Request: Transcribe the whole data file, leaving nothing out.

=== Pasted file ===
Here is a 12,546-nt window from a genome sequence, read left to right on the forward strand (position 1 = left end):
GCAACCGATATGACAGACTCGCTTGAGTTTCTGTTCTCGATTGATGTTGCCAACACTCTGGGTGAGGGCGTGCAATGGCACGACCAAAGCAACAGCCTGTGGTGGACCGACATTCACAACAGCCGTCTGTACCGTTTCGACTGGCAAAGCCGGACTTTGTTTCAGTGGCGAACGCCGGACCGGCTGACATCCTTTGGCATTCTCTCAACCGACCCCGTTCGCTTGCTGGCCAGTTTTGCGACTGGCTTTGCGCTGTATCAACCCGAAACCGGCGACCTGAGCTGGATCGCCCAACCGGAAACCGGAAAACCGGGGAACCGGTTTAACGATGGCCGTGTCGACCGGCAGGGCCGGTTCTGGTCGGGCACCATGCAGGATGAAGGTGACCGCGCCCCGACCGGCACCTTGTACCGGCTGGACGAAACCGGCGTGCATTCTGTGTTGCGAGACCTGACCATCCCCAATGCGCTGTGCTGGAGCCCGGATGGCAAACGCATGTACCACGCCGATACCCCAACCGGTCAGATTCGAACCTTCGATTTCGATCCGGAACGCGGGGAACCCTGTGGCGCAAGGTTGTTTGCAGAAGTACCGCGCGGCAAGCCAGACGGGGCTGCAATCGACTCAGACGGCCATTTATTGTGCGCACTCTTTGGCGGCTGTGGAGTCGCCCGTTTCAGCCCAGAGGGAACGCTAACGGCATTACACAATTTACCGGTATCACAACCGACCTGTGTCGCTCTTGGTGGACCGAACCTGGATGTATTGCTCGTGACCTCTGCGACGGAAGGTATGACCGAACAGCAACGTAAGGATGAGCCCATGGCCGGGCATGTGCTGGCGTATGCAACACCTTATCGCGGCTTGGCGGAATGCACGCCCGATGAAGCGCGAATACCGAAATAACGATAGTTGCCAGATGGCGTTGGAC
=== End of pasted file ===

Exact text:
Here is a 12,546-nt window from a genome sequence, read left to right on the forward strand (position 1 = left end):
GCAACCGATATGACAGACTCGCTTGAGTTTCTGTTCTCGATTGATGTTGCCAACACTCTGGGTGAGGGCGTGCAATGGCACGACCAAAGCAACAGCCTGTGGTGGACCGACATTCACAACAGCCGTCTGTACCGTTTCGACTGGCAAAGCCGGACTTTGTTTCAGTGGCGAACGCCGGACCGGCTGACATCCTTTGGCATTCTCTCAACCGACCCCGTTCGCTTGCTGGCCAGTTTTGCGACTGGCTTTGCGCTGTATCAACCCGAAACCGGCGACCTGAGCTGGATCGCCCAACCGGAAACCGGAAAACCGGGGAACCGGTTTAACGATGGCCGTGTCGACCGGCAGGGCCGGTTCTGGTCGGGCACCATGCAGGATGAAGGTGACCGCGCCCCGACCGGCACCTTGTACCGGCTGGACGAAACCGGCGTGCATTCTGTGTTGCGAGACCTGACCATCCCCAATGCGCTGTGCTGGAGCCCGGATGGCAAACGCATGTACCACGCCGATACCCCAACCGGTCAGATTCGAACCTTCGATTTCGATCCGGAACGCGGGGAACCCTGTGGCGCAAGGTTGTTTGCAGAAGTACCGCGCGGCAAGCCAGACGGGGCTGCAATCGACTCAGACGGCCATTTATTGTGCGCACTCTTTGGCGGCTGTGGAGTCGCCCGTTTCAGCCCAGAGGGAACGCTAACGGCATTACACAATTTACCGGTATCACAACCGACCTGTGTCGCTCTTGGTGGACCGAACCTGGATGTATTGCTCGTGACCTCTGCGACGGAAGGTATGACCGAACAGCAACGTAAGGATGAGCCCATGGCCGGGCATGTGCTGGCGTATGCAACACCTTATCGCGGCTTGGCGGAATGCACGCCCGATGAAGCGCGAATACCGAAATAACGATAGTTGCCAGATGGCGTTGGAC